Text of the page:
Tigers outfielder arrested after shouting anti-Semitic remarks

Detroit Tigers outfielder Delmon Young was arrested outside of a New York hotel for allegedly attacking a group of men and making anti-Semitic remarks.

Young was arrested early Friday morning outside of the Hilton in Midtown Manhattan, where he was staying before a series with the New York Yankees begins on Friday night.

According to the Associated Press, a group of tourists staying at the hotel were approached by a panhandler wearing a yarmulke. According to the New York Post, Young yelled anti-Semitic epithets at the group. Young also reportedly shoved one of the men, who sustained minor injuries.

Young faces a misdemeanor aggravated harassment hate crime charge. He was taken to the hospital after the incident, as he was believed to have been intoxicated, New York Police Department spokesman, Detective Joseph Cavitolo, told the Detroit Free Press.

He told the newspaper that it was unclear whether the alleged victim was Jewish.

Young endured a 50-game suspension in 2006 for throwing a bat at an umpire. It is unclear whether he will be allowed to play in Friday’s game.

IKAR successfully pushes revision of LAPD’s car impoundment policy at DUI checkpoints

Following six months of advocacy work by the congregation of IKAR, Los Angeles Police Department (LAPD) officials announced that they would no longer impound unlicensed drivers’ cars at sobriety checkpoints, a victory for undocumented immigrants who cannot obtain drivers licenses under state law.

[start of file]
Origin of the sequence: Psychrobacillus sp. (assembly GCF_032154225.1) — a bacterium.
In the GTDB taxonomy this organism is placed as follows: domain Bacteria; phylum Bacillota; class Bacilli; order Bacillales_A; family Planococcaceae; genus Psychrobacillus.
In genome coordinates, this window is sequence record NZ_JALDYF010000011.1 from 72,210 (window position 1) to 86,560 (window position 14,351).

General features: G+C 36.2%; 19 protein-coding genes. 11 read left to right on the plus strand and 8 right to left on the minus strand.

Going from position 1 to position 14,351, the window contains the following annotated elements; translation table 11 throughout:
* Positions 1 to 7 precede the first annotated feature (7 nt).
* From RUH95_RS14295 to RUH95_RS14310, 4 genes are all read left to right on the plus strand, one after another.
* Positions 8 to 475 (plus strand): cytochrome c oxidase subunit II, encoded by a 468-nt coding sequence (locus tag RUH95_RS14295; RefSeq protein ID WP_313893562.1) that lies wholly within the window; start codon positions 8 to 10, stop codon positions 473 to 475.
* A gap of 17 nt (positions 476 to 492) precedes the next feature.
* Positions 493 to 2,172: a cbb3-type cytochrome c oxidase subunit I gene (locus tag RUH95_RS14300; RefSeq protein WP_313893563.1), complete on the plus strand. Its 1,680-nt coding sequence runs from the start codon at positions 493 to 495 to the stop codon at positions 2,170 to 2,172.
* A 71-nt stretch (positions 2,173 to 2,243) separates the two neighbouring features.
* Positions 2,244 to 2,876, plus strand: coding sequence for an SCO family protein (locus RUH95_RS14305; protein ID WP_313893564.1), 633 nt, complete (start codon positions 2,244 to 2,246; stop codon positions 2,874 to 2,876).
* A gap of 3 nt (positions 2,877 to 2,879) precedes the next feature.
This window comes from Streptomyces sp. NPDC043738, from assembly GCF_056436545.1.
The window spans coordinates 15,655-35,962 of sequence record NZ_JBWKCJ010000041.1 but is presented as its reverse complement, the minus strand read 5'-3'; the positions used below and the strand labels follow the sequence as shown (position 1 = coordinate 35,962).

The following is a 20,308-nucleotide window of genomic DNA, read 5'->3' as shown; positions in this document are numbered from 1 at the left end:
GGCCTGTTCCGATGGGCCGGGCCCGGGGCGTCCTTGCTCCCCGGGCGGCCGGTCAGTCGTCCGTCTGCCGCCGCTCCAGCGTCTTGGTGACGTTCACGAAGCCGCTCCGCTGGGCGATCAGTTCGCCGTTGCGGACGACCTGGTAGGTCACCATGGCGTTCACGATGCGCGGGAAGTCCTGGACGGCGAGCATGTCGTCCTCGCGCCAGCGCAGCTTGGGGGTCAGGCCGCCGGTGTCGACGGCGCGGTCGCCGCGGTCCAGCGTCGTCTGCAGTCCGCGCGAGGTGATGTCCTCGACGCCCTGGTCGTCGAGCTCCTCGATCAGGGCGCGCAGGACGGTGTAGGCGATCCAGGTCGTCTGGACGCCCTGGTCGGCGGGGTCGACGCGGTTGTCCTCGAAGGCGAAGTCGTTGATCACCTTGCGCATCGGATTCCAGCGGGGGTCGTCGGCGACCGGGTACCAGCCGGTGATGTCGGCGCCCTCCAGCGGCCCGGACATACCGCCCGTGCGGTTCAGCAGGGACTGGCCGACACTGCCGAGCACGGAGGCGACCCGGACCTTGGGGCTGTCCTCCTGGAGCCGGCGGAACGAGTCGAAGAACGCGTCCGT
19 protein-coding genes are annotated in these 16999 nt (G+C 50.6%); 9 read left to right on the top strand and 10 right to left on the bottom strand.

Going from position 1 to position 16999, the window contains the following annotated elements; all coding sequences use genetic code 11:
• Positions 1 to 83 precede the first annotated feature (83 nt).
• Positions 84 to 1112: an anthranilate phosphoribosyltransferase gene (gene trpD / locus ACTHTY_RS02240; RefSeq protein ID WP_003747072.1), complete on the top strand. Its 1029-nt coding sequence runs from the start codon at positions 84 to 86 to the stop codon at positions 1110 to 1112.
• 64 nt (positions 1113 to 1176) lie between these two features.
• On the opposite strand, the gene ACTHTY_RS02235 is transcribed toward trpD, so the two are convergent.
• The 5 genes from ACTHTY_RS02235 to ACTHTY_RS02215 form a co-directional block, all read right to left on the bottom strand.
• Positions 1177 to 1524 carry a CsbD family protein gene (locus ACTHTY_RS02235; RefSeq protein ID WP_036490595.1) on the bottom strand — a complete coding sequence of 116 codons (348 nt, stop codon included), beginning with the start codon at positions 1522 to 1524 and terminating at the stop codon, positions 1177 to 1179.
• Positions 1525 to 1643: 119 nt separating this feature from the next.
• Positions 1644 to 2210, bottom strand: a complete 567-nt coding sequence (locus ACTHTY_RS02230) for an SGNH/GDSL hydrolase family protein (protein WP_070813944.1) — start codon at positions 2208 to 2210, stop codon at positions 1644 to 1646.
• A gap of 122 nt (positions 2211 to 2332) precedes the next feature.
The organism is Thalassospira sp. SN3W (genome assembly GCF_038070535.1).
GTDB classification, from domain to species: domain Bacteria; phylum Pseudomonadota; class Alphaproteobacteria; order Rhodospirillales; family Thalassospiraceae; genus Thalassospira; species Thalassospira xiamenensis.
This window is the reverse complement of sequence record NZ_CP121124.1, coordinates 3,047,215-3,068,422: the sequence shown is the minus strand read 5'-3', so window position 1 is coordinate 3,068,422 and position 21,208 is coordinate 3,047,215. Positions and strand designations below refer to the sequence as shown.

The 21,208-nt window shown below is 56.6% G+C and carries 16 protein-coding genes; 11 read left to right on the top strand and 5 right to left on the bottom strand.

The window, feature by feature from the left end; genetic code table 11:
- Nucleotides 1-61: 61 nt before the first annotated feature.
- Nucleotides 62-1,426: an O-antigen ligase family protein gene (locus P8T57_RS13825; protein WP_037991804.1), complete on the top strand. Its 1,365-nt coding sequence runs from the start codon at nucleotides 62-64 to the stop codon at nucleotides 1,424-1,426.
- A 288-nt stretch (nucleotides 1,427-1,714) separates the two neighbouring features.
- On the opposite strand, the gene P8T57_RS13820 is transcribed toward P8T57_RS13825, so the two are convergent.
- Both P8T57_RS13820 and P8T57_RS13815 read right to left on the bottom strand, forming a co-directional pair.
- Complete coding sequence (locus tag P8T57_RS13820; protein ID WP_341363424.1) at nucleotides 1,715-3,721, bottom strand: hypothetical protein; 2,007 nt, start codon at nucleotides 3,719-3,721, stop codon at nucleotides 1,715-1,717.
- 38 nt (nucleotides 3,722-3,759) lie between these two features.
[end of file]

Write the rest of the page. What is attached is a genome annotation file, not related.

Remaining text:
Effective immediately, if officers stop unlicensed drivers at checkpoints — which are designed to curb drunk driving, not penalize undocumented immigrants for driving without licenses — the unlicensed driver can call a licensed driver to the scene to take control of his or her vehicle.

“This is a really small but significant step for relieving the burden” of the immigrant population, said Wendy Braitman, a member of IKAR’s Minyan Tzedek team, a social action initiative, referring to the consequences involved with car impoundment: Vehicles are often held for up to 30 days and are costly to retrieve.

Braitman added that this is “an issue that none of us in the Jewish community knew anything about, because it really doesn’t impact us,” but she maintained that it is nevertheless significant.

LAPD assistant chief Michel Moore said the decision “was meant to begin improving the way impounds are done regarding unlicensed drivers. This is part of a larger issue,” he said. “We’re looking at the way we do impounds not only at DUI checkpoints but also at regular traffic stops.”

Still, unlicensed drivers who are stopped will receive a citation, as they did prior to revisions of LAPD’s protocol.

IKAR, working with LA Voice Pico, a coalition of religious organizations, schools and neighborhood organizations, welcomed LAPD’s announcement during a press conference on March 14 at LAPD’s downtown headquarters.

This is “a great moment for IKAR, for our city, and a great step toward a hopefully more expansive policy of enfranchising the marginalized immigrant community in our city,” wrote IKAR’s Rabbi Lizzi Heydemann in a recent e-mail. “This policy is an improvement because it takes us closer to a world in which people are treated with equality and fairness.”

– Ryan Torok, Staff Writer

Mel Gibson’s anti-Semitic remarks predate DUI tape, Winona Ryder says

Actor Mel Gibson made “anti-Semitic and homophobic” remarks long before he was caught on tape making those kind of comments, actress Winona Ryder said.

Ryder in the January issue of GQ said that Gibson was anti-Semitic and homophobic, but “No one believed me,” the New York Post reported Thursday.

Ryder said that at a Hollywood party 15 years ago, Gibson called Jews “oven dodgers,” referring to the ovens of the Nazi extermination camps—a term she said she had never heard before.

During a 2006 DUI arrest captured on tape, Gibson shouted anti-Semitic epithets at a Jewish traffic officer.